Words Amicia de Moubray Photographs Alasdair Nicolson
Faversham is a veritable hotbed of musical talent. Indeed, is there any other small English market town that can boast such a wealth of regular musical events?
On 29 February, more than 150 singers from six local choirs will take part in a concert of a variety of musical genres – classical, folk, pop, and sea shanties – all celebrating the haunting beauty of the Kent marshes and the history of Faversham. The concert will range over Faversham’s origins as a small settlement at the head of the creek, and its many indigenous trades: boat building, the gunpowder industry, brewing and brickmaking.
The choirs include Lissie Bayford’s Cantiana (see Faversham Life 7 December 2018), Lowering the Tone and Mustard Seed, a choir for people with mental health problems, and they will be accompanied by musicians from Faversham’s Assembly Project. Each choir will perform its own short programme and the evening will culminate in the premiere of ‘Waterways,’ by the distinguished local composer David Knotts, specially written for the concert.
‘There is fantastic work being done by choirs in Kent,’ says David. He set up Faversham Voices in 2015 as a joint venture between Faversham Music Club and Faversham Town Council, to perform Toads on a Tapestry, a large-scale cantata he composed to celebrate the 800th Anniversary of the Magna Carta. ‘There is such a lot of enthusiasm that five years on the choir is still going strong. It now has about 90 members.’ It is fun and friendly – anyone is welcome regardless of their singing experience. There are no auditions. Faversham Voices regularly hold Soup Sundays, when they meet for a sing and a chat over a bowl of soup. ’It is a brilliant way of becoming part of a community.’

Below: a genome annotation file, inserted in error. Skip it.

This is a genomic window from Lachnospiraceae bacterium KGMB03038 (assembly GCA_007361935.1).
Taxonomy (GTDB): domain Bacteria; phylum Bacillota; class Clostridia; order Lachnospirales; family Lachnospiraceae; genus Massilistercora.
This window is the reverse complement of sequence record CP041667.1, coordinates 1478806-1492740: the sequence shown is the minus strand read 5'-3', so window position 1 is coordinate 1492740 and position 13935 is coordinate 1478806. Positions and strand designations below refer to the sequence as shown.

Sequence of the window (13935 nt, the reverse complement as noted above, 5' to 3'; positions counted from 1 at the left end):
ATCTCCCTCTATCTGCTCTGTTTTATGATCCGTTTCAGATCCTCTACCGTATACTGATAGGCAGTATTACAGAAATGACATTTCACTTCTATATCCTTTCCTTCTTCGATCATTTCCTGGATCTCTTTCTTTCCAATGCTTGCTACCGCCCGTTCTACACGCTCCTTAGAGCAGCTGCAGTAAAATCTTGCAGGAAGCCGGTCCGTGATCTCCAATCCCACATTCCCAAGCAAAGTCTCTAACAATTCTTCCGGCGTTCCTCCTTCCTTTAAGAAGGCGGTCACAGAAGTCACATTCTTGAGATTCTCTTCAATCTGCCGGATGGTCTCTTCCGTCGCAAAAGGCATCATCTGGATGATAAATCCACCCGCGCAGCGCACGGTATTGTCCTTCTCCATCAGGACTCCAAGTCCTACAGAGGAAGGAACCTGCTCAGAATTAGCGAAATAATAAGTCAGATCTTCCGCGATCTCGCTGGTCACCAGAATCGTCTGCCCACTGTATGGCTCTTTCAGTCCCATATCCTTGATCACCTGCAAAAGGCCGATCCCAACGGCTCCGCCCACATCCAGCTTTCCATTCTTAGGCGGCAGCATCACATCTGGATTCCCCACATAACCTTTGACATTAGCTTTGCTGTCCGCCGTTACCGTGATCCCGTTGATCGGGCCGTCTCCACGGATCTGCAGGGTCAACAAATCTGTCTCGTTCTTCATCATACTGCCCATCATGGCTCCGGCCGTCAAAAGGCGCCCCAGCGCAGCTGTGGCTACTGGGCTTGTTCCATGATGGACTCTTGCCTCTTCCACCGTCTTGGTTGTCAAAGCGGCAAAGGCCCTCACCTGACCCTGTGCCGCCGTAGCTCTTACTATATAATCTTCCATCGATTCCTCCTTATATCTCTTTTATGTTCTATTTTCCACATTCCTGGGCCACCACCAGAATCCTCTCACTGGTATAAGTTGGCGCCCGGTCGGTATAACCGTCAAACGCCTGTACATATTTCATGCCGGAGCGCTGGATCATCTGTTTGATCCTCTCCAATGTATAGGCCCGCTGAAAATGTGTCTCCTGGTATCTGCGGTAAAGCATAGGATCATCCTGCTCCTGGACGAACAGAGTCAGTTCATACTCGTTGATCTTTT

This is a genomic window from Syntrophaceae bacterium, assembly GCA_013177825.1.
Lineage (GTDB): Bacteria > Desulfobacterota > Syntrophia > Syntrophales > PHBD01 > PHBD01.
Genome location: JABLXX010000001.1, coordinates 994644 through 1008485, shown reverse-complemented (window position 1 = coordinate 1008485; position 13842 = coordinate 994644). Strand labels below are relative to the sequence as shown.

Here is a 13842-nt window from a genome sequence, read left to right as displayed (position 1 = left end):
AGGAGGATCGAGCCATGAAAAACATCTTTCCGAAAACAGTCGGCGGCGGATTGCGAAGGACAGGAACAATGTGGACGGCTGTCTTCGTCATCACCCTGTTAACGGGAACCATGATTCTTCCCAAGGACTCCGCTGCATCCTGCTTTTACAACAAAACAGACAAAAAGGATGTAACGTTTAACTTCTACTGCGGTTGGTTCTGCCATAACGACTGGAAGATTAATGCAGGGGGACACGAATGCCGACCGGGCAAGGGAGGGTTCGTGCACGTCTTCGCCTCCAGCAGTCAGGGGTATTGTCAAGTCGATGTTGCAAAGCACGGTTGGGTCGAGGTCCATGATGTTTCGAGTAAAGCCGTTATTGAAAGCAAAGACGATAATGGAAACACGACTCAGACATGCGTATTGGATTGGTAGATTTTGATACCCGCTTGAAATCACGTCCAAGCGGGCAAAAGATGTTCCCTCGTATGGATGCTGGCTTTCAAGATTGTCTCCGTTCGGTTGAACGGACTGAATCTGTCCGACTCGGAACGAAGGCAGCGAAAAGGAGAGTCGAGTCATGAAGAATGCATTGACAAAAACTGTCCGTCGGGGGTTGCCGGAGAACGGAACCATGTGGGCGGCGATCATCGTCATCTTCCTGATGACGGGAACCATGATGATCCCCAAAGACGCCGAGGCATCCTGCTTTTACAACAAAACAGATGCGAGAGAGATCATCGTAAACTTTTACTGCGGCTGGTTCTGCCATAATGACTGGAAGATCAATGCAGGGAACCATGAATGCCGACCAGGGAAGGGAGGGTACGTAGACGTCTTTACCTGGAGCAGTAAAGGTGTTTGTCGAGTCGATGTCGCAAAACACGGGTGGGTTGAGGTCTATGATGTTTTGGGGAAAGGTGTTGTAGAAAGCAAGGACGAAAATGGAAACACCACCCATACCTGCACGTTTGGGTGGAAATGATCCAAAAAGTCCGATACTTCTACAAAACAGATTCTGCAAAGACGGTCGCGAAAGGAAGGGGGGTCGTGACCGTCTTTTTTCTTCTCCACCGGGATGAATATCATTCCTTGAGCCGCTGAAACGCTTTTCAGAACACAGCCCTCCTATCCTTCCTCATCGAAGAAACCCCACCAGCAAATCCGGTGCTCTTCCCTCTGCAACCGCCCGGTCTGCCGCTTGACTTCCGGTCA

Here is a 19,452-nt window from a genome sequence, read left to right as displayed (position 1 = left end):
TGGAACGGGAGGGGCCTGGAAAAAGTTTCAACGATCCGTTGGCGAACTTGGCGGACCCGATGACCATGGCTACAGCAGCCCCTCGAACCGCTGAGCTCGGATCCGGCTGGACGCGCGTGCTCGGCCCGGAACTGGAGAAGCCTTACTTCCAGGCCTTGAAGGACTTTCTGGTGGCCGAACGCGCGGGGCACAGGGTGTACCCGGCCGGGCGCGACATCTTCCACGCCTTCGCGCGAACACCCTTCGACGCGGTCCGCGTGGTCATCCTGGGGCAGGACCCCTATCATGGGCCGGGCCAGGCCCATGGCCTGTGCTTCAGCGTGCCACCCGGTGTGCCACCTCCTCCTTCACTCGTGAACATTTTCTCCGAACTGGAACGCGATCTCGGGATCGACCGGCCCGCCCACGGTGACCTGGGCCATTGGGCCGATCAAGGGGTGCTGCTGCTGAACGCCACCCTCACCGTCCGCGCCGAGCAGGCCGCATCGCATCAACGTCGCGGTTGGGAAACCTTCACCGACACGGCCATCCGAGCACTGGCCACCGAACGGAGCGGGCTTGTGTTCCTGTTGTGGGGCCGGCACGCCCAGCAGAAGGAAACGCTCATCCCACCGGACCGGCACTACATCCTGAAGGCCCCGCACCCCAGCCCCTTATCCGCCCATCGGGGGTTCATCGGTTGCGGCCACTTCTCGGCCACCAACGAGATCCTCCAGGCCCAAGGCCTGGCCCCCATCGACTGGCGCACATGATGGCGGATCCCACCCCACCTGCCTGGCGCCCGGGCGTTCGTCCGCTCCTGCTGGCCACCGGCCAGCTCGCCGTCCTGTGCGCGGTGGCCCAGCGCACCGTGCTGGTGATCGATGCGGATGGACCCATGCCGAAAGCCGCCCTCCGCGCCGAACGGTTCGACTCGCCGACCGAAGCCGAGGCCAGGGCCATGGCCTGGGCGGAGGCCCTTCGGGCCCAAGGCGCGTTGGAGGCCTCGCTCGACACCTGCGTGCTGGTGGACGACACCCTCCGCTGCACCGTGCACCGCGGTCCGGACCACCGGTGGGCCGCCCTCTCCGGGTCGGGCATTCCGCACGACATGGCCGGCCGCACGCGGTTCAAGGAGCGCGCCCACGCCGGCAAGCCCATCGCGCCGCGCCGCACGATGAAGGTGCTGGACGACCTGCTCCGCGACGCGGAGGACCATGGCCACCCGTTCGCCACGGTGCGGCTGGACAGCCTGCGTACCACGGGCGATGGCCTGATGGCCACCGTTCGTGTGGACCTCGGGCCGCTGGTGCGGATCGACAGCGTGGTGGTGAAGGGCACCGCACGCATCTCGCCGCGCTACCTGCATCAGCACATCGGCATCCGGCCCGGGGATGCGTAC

‘Waterways is a collaborative event,’ says David proudly. Tickets are available from All Stitched Up (see Faversham Life article 8 November 2019) in the Market Square. ‘It is not all about money but embracing the local community.’ The concert is at St Mary of Charity at 7.30.
David speaks passionately about the subtle nuances which distinguish each of the choirs, ‘There is no such thing as a standard choir.’ He has been involved with a multitude of choirs over the past 25 years – the Royal Academy of Music Young Voices choir, the London Symphony Choir and the HSBC choir to name just a few. ‘I write music tailored to the particular strength of the individual choir.’ Waterways will be a ‘huge sharing pot’ as each choir brings its own loyal band of devoted followers and supporters.
More often than not, professional musicians grow up in musical households, but not so David. However, he remembers aged five or six regularly making up tunes on a neighbour’s piano. ‘It felt very natural.’ He began formal lessons at the age of seven. From the age of 14 he spent every Saturday at the Royal Academy of Music before going on to study music at Cambridge and the Guildhall School of Music and Drama. In 2007 he was made an honorary associate of the Royal Academy of Music where he has taught since 1994. He has twice been a finalist in Young Musician of the Year. His most recent choral work, Von Herzen, Zu Herzen, will be premiered at the South Bank in April.
Text: Amicia de Moubray. Photographs: Alasdair Nicolson